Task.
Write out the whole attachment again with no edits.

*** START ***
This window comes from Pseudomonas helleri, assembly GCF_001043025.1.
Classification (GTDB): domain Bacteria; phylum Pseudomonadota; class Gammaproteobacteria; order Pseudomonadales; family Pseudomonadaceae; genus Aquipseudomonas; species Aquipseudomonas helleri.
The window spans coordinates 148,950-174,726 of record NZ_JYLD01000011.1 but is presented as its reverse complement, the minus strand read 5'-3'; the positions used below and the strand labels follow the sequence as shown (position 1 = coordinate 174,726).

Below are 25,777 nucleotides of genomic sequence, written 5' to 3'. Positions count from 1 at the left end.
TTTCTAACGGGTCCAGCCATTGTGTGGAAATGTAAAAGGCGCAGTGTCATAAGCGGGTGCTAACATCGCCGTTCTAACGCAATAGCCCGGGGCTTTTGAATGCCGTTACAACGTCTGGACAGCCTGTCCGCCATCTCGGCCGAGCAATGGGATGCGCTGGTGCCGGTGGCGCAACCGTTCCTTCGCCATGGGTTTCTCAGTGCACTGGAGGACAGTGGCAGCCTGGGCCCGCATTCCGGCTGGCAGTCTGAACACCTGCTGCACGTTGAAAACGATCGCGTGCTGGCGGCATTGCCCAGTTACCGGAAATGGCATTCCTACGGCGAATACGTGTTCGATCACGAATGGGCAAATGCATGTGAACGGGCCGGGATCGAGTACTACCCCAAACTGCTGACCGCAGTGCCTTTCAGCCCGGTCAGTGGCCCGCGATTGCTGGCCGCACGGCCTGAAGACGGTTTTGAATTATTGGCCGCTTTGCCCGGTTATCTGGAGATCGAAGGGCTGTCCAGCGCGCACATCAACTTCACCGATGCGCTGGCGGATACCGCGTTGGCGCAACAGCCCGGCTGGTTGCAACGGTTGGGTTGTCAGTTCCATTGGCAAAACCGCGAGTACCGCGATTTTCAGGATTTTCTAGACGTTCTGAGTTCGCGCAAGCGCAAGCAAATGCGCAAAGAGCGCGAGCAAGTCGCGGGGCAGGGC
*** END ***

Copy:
This window comes from Pseudomonas helleri, assembly GCF_001043025.1.
Classification (GTDB): domain Bacteria; phylum Pseudomonadota; class Gammaproteobacteria; order Pseudomonadales; family Pseudomonadaceae; genus Aquipseudomonas; species Aquipseudomonas helleri.
The window spans coordinates 148,950-174,726 of record NZ_JYLD01000011.1 but is presented as its reverse complement, the minus strand read 5'-3'; the positions used below and the strand labels follow the sequence as shown (position 1 = coordinate 174,726).

Below are 25,777 nucleotides of genomic sequence, written 5' to 3'. Positions count from 1 at the left end.
TTTCTAACGGGTCCAGCCATTGTGTGGAAATGTAAAAGGCGCAGTGTCATAAGCGGGTGCTAACATCGCCGTTCTAACGCAATAGCCCGGGGCTTTTGAATGCCGTTACAACGTCTGGACAGCCTGTCCGCCATCTCGGCCGAGCAATGGGATGCGCTGGTGCCGGTGGCGCAACCGTTCCTTCGCCATGGGTTTCTCAGTGCACTGGAGGACAGTGGCAGCCTGGGCCCGCATTCCGGCTGGCAGTCTGAACACCTGCTGCACGTTGAAAACGATCGCGTGCTGGCGGCATTGCCCAGTTACCGGAAATGGCATTCCTACGGCGAATACGTGTTCGATCACGAATGGGCAAATGCATGTGAACGGGCCGGGATCGAGTACTACCCCAAACTGCTGACCGCAGTGCCTTTCAGCCCGGTCAGTGGCCCGCGATTGCTGGCCGCACGGCCTGAAGACGGTTTTGAATTATTGGCCGCTTTGCCCGGTTATCTGGAGATCGAAGGGCTGTCCAGCGCGCACATCAACTTCACCGATGCGCTGGCGGATACCGCGTTGGCGCAACAGCCCGGCTGGTTGCAACGGTTGGGTTGTCAGTTCCATTGGCAAAACCGCGAGTACCGCGATTTTCAGGATTTTCTAGACGTTCTGAGTTCGCGCAAGCGCAAGCAAATGCGCAAAGAGCGCGAGCAAGTCGCGGGGCAGGGC